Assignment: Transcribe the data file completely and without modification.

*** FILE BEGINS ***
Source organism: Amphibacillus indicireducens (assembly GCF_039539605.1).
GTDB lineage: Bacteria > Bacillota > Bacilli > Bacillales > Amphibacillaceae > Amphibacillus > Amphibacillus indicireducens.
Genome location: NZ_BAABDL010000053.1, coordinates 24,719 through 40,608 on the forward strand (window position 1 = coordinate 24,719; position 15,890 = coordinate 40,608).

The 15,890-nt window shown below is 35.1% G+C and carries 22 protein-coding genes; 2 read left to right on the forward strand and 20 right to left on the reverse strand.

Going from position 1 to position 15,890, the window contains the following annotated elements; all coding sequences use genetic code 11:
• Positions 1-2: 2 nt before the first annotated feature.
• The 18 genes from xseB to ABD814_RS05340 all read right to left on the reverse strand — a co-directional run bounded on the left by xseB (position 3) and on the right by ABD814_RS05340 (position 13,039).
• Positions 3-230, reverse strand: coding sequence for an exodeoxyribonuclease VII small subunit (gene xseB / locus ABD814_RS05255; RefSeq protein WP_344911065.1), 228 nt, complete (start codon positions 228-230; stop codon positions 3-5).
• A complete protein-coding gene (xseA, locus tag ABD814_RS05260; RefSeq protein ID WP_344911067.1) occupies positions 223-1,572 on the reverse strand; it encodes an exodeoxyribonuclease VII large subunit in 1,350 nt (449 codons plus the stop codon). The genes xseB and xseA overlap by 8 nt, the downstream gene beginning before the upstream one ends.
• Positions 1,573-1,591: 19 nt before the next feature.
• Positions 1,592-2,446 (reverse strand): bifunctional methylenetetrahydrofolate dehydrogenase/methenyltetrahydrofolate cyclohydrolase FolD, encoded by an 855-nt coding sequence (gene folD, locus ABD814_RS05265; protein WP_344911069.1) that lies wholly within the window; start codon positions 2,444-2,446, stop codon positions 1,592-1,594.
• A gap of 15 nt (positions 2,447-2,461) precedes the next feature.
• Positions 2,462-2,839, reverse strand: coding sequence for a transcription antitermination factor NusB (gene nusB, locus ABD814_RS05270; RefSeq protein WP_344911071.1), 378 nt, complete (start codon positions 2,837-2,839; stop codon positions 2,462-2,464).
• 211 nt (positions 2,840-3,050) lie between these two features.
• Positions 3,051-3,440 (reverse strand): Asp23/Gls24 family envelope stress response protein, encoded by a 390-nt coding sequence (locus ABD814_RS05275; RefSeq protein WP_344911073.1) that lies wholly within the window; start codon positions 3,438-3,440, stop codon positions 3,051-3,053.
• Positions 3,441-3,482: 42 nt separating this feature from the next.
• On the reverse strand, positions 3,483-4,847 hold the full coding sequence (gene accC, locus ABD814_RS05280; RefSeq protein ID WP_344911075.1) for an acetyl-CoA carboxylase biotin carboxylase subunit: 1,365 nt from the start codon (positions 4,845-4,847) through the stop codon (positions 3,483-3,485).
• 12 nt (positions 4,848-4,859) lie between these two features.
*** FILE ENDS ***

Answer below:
Source organism: Amphibacillus indicireducens (assembly GCF_039539605.1).
GTDB lineage: Bacteria > Bacillota > Bacilli > Bacillales > Amphibacillaceae > Amphibacillus > Amphibacillus indicireducens.
Genome location: NZ_BAABDL010000053.1, coordinates 24,719 through 40,608 on the forward strand (window position 1 = coordinate 24,719; position 15,890 = coordinate 40,608).

The 15,890-nt window shown below is 35.1% G+C and carries 22 protein-coding genes; 2 read left to right on the forward strand and 20 right to left on the reverse strand.

Going from position 1 to position 15,890, the window contains the following annotated elements; all coding sequences use genetic code 11:
• Positions 1-2: 2 nt before the first annotated feature.
• The 18 genes from xseB to ABD814_RS05340 all read right to left on the reverse strand — a co-directional run bounded on the left by xseB (position 3) and on the right by ABD814_RS05340 (position 13,039).
• Positions 3-230, reverse strand: coding sequence for an exodeoxyribonuclease VII small subunit (gene xseB / locus ABD814_RS05255; RefSeq protein WP_344911065.1), 228 nt, complete (start codon positions 228-230; stop codon positions 3-5).
• A complete protein-coding gene (xseA, locus tag ABD814_RS05260; RefSeq protein ID WP_344911067.1) occupies positions 223-1,572 on the reverse strand; it encodes an exodeoxyribonuclease VII large subunit in 1,350 nt (449 codons plus the stop codon). The genes xseB and xseA overlap by 8 nt, the downstream gene beginning before the upstream one ends.
• Positions 1,573-1,591: 19 nt before the next feature.
• Positions 1,592-2,446 (reverse strand): bifunctional methylenetetrahydrofolate dehydrogenase/methenyltetrahydrofolate cyclohydrolase FolD, encoded by an 855-nt coding sequence (gene folD, locus ABD814_RS05265; protein WP_344911069.1) that lies wholly within the window; start codon positions 2,444-2,446, stop codon positions 1,592-1,594.
• A gap of 15 nt (positions 2,447-2,461) precedes the next feature.
• Positions 2,462-2,839, reverse strand: coding sequence for a transcription antitermination factor NusB (gene nusB, locus ABD814_RS05270; RefSeq protein WP_344911071.1), 378 nt, complete (start codon positions 2,837-2,839; stop codon positions 2,462-2,464).
• 211 nt (positions 2,840-3,050) lie between these two features.
• Positions 3,051-3,440 (reverse strand): Asp23/Gls24 family envelope stress response protein, encoded by a 390-nt coding sequence (locus ABD814_RS05275; RefSeq protein WP_344911073.1) that lies wholly within the window; start codon positions 3,438-3,440, stop codon positions 3,051-3,053.
• Positions 3,441-3,482: 42 nt separating this feature from the next.
• On the reverse strand, positions 3,483-4,847 hold the full coding sequence (gene accC, locus ABD814_RS05280; RefSeq protein ID WP_344911075.1) for an acetyl-CoA carboxylase biotin carboxylase subunit: 1,365 nt from the start codon (positions 4,845-4,847) through the stop codon (positions 3,483-3,485).
• 12 nt (positions 4,848-4,859) lie between these two features.